1984 (1956)

1984 (1956)

“They’re afraid of love, because love makes a world they can’t control– And it’s a world worth taking risks for, isn’t it?”

In a totalitarian future, government employee Winston Smith (Edmond O’Brien) challenges “Big Brother” by taking on a secret lover (Jan Sterling).

Genres, Themes, Actors, and Directors:

  • Donald Pleasence Films
  • Dystopia
  • Edmond O’Brien Films
  • Jan Sterling Films
  • Michael Redgrave Films
  • Political Corruption
  • Propaganda
  • Resistance Fighters
  • Science Fiction

This unfairly maligned early cinematic version of George Orwell’s classic novel has much to offer — including atmospheric black-and-white cinematography, effectively oppressive set designs, and an overall tone of gloom and despair which aptly suits Orwell’s intent. It’s difficult not to get caught up in Smith’s paranoia as he struggles to maintain a modicum of independence and authenticity under the watchful gaze of Big Brother — and by the final scenes, we find ourselves despairing on behalf of his seemingly hopeless situation. Unfortunately, as noted by many, both O’Brien and Sterling seem a bit “long in the tooth” for their roles, playing characters who most readers imagine as much younger; their clandestine romance is the weakest part of the film, and is portrayed much more effectively in the 1984 version (starring John Hurt and Suzanna Hamilton).

Redeeming Qualities and Moments:

  • Effectively “Big Brother”-ish set designs
  • Atmospheric black-and-white cinematography
  • Donald Pleasence as O’Brien’s pro – “Big Brother” neighbor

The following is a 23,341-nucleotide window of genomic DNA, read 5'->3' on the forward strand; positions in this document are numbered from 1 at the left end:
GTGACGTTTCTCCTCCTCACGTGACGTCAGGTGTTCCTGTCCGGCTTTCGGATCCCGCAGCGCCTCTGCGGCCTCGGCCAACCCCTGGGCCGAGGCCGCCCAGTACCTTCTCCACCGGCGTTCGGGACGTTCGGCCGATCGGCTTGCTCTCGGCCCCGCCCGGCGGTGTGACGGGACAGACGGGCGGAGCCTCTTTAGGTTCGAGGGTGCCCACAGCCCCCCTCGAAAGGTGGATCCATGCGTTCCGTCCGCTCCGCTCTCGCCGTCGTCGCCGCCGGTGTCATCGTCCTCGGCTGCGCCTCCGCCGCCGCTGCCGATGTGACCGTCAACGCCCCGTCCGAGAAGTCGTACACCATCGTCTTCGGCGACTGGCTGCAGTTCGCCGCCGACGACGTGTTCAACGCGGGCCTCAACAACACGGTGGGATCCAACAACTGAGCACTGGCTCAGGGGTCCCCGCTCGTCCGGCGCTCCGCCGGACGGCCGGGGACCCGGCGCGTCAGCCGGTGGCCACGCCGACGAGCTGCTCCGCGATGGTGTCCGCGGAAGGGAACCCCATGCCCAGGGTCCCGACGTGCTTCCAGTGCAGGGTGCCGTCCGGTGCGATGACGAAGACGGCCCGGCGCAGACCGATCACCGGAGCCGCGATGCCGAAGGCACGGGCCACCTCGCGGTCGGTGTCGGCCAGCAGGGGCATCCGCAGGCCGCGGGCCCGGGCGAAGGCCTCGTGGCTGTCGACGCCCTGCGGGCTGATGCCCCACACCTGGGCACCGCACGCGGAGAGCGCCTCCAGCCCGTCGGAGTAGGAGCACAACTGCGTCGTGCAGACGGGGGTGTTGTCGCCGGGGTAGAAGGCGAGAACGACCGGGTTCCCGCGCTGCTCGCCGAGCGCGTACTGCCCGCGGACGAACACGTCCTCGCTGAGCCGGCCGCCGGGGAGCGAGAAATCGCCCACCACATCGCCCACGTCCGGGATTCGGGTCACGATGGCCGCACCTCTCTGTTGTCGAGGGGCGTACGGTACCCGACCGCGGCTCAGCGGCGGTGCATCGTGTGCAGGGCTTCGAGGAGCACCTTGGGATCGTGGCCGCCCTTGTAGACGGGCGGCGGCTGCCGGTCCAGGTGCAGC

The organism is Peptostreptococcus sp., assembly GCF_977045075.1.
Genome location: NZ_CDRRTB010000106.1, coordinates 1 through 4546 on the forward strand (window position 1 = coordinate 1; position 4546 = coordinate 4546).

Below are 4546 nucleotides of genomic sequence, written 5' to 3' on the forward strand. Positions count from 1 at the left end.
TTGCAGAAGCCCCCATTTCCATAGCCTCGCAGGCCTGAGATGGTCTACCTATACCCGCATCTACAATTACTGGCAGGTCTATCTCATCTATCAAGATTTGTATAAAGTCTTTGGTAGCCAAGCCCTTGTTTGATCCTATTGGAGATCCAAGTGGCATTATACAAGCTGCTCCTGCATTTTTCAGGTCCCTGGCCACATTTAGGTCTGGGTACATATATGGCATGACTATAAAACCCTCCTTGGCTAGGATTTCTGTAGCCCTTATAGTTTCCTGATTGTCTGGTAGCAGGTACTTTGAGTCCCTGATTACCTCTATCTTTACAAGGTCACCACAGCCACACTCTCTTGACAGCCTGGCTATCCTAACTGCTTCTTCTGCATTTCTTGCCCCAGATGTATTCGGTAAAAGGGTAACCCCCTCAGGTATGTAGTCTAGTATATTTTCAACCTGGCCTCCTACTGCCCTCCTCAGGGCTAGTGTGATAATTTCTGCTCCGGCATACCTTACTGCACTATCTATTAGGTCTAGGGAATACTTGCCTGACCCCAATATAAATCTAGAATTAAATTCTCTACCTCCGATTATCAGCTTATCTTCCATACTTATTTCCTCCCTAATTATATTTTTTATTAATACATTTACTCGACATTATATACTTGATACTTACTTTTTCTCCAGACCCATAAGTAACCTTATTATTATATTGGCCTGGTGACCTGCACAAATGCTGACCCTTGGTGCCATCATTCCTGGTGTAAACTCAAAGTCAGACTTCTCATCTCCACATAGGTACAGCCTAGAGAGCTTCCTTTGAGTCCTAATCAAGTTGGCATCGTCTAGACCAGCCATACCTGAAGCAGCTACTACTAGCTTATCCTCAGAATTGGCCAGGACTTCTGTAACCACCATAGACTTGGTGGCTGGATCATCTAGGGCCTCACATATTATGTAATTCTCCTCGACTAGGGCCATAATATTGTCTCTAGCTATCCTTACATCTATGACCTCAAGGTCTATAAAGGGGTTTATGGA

Must See?
Yes. While die-hard fans of the book will inevitably be disappointed by minor discrepancies, this film remains a powerful first-stab at adapting the most famous dystopic novel ever written.


  • Historically Relevant


One thought on “1984 (1956)

  1. An absolute must! I was unaware that (as noted) this version was not received well critically, and I find that puzzling, to say the least. (I’ve read Orwell’s book twice – most recently within the last five years; though I can’t state how faithful this version is to its source, it certainly captures enough of letter and spirit to be satisfying.) The budget seems modest – though the result is a smart simplicity that serves the film well and, more importantly, has helped it as it has aged. The fact that O’Brien and Sterling (a fave actress of mine) aren’t younger doesn’t seem bothersome. The four main performances (including dependable Donald Pleasance and the forceful Michael Redgrave) are splendid. The irony of Burridge’s remark does give one pause; it’s astonishing that this important piece of cinema history – the product of a major studio (Columbia) – is so hard to find. Having seen it again, I look forward to rewatching the (also a little hard to track down) remake – an improvement, I know; but this earlier version is still very impressive.

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